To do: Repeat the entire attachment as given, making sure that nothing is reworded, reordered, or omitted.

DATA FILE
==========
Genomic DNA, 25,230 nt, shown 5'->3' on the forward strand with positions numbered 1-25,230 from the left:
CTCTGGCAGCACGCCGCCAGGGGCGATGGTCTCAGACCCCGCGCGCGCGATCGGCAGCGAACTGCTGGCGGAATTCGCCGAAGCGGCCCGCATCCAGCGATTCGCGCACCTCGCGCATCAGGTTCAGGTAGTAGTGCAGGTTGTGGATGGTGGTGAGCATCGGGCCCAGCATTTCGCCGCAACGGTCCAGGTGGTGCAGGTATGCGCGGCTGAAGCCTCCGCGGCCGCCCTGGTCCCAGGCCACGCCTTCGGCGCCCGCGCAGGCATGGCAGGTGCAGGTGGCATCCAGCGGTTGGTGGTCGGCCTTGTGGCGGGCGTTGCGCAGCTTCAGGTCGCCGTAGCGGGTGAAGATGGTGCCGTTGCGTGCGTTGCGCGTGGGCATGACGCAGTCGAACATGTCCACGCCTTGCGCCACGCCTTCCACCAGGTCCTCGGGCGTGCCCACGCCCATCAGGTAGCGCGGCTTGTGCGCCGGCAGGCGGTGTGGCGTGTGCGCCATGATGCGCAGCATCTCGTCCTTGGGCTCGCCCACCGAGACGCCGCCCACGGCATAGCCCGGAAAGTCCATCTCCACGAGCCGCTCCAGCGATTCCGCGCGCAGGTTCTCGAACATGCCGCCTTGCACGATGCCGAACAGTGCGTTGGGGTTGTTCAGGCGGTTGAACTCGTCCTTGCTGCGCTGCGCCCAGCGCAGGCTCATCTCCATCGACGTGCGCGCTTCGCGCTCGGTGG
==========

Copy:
Genomic DNA, 25,230 nt, shown 5'->3' on the forward strand with positions numbered 1-25,230 from the left:
CTCTGGCAGCACGCCGCCAGGGGCGATGGTCTCAGACCCCGCGCGCGCGATCGGCAGCGAACTGCTGGCGGAATTCGCCGAAGCGGCCCGCATCCAGCGATTCGCGCACCTCGCGCATCAGGTTCAGGTAGTAGTGCAGGTTGTGGATGGTGGTGAGCATCGGGCCCAGCATTTCGCCGCAACGGTCCAGGTGGTGCAGGTATGCGCGGCTGAAGCCTCCGCGGCCGCCCTGGTCCCAGGCCACGCCTTCGGCGCCCGCGCAGGCATGGCAGGTGCAGGTGGCATCCAGCGGTTGGTGGTCGGCCTTGTGGCGGGCGTTGCGCAGCTTCAGGTCGCCGTAGCGGGTGAAGATGGTGCCGTTGCGTGCGTTGCGCGTGGGCATGACGCAGTCGAACATGTCCACGCCTTGCGCCACGCCTTCCACCAGGTCCTCGGGCGTGCCCACGCCCATCAGGTAGCGCGGCTTGTGCGCCGGCAGGCGGTGTGGCGTGTGCGCCATGATGCGCAGCATCTCGTCCTTGGGCTCGCCCACCGAGACGCCGCCCACGGCATAGCCCGGAAAGTCCATCTCCACGAGCCGCTCCAGCGATTCCGCGCGCAGGTTCTCGAACATGCCGCCTTGCACGATGCCGAACAGTGCGTTGGGGTTGTTCAGGCGGTTGAACTCGTCCTTGCTGCGCTGCGCCCAGCGCAGGCTCATCTCCATCGACGTGCGCGCTTCGCGCTCGGTGG